Business

Published on October 23rd, 2008 | by Paul Smith

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The Quickest Way To Begin Greening Your House

Quick – What’s the easiest way to reduce your energy use and costs in your home? Better Insulation, perhaps? Solar panels on the roof? Microturbine on the lawn? All valid ways, but there’s an even more direct path. Your thermostat. If it’s more then an orange pointer to a temperature, in other words programmable, you have the power to make significant changes in your energy footprint.

And yet you don’t. Why?

EcoBee Smart ThermostatFor many, it’s just too complex, intimidating, and just not a regular part of their routine. It’s this that the people at EcoBee sought to address in creating their new device, released last week. One could ask, what is it, beyond being a fancy thermostat control? It’s comfort, ease, and accessibility. Like the iPhone, the interface was carefully thought out and tested to be simple, effective, and most importantly, used.


In a nod to modern day life that revolves around the computer, it can be controlled by your computer via the wifi network on a personalized web portal. All you need do is tell it what temperature you want when, and it calculates how best to achieve it. And in an area I’m sure 95% of you overlook, you can set it to remind you to change your furnace, humidifier, and ventilator filters, and get your equipment serviced.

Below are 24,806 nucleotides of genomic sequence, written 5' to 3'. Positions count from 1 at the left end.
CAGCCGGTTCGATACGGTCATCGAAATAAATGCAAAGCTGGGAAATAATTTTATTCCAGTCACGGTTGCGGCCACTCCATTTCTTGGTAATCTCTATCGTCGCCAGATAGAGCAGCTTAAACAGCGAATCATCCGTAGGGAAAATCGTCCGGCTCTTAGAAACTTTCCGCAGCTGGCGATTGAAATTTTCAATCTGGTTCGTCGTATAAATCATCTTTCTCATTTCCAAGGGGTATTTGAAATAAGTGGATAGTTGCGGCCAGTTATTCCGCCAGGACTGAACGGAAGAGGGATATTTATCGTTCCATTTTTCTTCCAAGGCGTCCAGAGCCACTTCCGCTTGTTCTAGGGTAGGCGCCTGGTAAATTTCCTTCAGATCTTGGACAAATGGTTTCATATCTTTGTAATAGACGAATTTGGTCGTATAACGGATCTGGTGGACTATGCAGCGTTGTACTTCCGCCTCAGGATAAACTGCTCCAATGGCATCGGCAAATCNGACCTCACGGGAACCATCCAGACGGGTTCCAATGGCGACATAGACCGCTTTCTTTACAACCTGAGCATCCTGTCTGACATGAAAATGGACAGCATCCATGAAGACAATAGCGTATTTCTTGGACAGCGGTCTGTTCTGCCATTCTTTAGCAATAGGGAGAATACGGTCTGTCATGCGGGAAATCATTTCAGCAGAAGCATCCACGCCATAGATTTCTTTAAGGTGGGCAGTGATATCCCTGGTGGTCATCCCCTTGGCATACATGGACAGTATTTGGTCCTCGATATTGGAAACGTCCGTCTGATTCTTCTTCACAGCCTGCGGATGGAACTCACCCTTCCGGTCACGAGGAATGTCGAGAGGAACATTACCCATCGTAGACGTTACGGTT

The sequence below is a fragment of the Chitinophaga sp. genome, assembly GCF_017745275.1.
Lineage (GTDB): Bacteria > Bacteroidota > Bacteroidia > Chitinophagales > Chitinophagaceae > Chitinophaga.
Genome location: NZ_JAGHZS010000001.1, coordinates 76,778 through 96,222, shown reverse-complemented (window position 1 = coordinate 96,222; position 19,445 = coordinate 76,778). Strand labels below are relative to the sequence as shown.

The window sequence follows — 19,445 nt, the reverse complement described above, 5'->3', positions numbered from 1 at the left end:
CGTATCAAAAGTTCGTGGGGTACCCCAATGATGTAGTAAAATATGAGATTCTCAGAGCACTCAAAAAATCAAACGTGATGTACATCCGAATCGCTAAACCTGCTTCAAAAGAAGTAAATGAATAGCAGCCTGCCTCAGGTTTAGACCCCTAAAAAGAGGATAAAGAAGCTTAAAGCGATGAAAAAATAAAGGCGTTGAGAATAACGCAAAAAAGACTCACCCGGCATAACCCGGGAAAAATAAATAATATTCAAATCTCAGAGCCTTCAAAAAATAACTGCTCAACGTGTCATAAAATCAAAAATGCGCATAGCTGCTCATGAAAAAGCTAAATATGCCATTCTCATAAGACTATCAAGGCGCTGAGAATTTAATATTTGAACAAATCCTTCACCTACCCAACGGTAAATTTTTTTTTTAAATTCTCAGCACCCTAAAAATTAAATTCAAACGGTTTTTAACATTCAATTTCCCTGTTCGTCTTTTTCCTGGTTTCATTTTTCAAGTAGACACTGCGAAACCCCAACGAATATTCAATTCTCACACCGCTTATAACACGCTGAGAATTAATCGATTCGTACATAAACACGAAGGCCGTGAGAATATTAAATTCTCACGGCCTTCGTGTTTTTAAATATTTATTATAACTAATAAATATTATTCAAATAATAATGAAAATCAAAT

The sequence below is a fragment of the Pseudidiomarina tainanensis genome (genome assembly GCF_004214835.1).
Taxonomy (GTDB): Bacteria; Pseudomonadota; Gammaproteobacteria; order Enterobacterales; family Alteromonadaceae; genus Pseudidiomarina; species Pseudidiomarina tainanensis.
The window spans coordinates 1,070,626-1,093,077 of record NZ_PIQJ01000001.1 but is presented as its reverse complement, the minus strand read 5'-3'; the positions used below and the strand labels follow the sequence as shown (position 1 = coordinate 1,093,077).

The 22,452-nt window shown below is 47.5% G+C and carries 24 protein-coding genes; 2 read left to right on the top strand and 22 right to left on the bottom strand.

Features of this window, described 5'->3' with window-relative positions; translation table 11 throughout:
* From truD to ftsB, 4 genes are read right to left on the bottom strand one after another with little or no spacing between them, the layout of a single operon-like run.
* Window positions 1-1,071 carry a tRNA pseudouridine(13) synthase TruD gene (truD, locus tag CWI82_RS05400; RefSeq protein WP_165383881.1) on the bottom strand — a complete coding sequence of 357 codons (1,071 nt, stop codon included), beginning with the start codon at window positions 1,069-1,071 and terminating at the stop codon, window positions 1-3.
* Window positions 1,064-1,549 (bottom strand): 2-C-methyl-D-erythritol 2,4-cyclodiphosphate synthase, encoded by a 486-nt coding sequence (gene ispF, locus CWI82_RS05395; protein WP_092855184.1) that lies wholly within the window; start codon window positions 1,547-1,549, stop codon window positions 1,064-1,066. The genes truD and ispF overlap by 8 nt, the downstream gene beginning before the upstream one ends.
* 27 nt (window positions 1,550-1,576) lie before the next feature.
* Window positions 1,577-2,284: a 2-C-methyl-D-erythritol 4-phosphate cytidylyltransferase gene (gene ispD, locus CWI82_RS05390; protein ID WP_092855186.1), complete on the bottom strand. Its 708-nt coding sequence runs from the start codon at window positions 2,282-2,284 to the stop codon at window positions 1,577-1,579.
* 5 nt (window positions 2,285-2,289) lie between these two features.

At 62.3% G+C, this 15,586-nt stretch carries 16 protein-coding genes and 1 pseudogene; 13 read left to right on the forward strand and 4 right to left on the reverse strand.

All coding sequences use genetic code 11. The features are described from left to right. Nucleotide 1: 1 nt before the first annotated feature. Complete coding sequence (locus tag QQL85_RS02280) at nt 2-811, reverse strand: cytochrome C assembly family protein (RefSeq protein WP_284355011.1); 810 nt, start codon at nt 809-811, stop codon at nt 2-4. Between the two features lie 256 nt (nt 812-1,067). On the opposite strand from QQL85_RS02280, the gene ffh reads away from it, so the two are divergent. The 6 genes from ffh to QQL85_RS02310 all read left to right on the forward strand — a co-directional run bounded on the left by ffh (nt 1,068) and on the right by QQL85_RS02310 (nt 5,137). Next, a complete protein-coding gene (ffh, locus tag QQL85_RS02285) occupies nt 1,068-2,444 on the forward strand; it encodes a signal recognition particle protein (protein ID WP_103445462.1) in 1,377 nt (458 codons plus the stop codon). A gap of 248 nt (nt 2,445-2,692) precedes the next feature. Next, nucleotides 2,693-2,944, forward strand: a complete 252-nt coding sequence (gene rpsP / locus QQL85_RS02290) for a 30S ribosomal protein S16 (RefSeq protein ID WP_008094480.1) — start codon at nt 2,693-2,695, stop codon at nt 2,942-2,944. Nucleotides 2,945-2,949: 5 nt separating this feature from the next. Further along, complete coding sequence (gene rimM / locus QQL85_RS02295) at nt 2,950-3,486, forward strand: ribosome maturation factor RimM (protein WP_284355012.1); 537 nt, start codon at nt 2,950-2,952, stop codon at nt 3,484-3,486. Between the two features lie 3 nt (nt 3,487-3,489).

EcoBee helps users have a more fine grained awareness of their energy usage, showing current real time, what it’s been today, what it was yesterday, and how that compares to the average, best, and worst days. Like cars that show real time mileage, being able to see just how much juice you’re using would for many I imagine be incentive to modify your energy use and what other methods you use to  achieve optimum temperature in your house.

Speaking of, with your greater awareness may come a desire to know more, do more, and share more. Ecobee has created an online community where other owners can gather to share tips, experiences, and resources to live a more sustainable life.

Suddenly that copper colored plastic circle and temperature dial on your wall is looking a little scared. Recycle it well, won’t you?


Readers: What are some other ways you’ve found to easily and smartly green your house? Chime in, below.

Additional Reading:

Bad News For Green Builders? Not So Fast: Ecopreneurist

A Financial Stimulus Package That Pays For Your Photovoltaic System? : Green Building Elements

Weekend Review: The Renewable Energy Handbook and Smart Power : Green Building Elements

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About the Author